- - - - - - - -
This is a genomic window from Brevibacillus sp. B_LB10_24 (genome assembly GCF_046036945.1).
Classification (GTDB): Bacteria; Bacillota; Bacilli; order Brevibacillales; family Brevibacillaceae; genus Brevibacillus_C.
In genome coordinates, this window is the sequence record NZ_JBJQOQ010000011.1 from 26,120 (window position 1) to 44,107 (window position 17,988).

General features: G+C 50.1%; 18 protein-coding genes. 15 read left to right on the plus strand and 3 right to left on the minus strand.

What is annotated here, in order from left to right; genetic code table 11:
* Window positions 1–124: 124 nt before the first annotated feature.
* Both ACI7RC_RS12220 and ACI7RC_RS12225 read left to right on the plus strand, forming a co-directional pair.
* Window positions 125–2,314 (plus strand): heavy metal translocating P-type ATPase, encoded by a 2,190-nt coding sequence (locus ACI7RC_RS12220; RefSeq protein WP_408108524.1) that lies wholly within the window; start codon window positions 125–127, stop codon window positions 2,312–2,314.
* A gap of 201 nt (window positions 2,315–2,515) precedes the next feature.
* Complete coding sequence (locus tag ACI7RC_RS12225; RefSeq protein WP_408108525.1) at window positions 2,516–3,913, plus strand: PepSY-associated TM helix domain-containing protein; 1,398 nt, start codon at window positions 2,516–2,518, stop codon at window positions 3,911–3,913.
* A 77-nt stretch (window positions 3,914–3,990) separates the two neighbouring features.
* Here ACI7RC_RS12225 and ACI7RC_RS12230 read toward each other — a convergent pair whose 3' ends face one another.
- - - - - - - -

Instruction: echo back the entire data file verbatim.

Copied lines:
This is a genomic window from Brevibacillus sp. B_LB10_24 (genome assembly GCF_046036945.1).
Classification (GTDB): Bacteria; Bacillota; Bacilli; order Brevibacillales; family Brevibacillaceae; genus Brevibacillus_C.
In genome coordinates, this window is the sequence record NZ_JBJQOQ010000011.1 from 26,120 (window position 1) to 44,107 (window position 17,988).

General features: G+C 50.1%; 18 protein-coding genes. 15 read left to right on the plus strand and 3 right to left on the minus strand.

What is annotated here, in order from left to right; genetic code table 11:
* Window positions 1–124: 124 nt before the first annotated feature.
* Both ACI7RC_RS12220 and ACI7RC_RS12225 read left to right on the plus strand, forming a co-directional pair.
* Window positions 125–2,314 (plus strand): heavy metal translocating P-type ATPase, encoded by a 2,190-nt coding sequence (locus ACI7RC_RS12220; RefSeq protein WP_408108524.1) that lies wholly within the window; start codon window positions 125–127, stop codon window positions 2,312–2,314.
* A gap of 201 nt (window positions 2,315–2,515) precedes the next feature.
* Complete coding sequence (locus tag ACI7RC_RS12225; RefSeq protein WP_408108525.1) at window positions 2,516–3,913, plus strand: PepSY-associated TM helix domain-containing protein; 1,398 nt, start codon at window positions 2,516–2,518, stop codon at window positions 3,911–3,913.
* A 77-nt stretch (window positions 3,914–3,990) separates the two neighbouring features.
* Here ACI7RC_RS12225 and ACI7RC_RS12230 read toward each other — a convergent pair whose 3' ends face one another.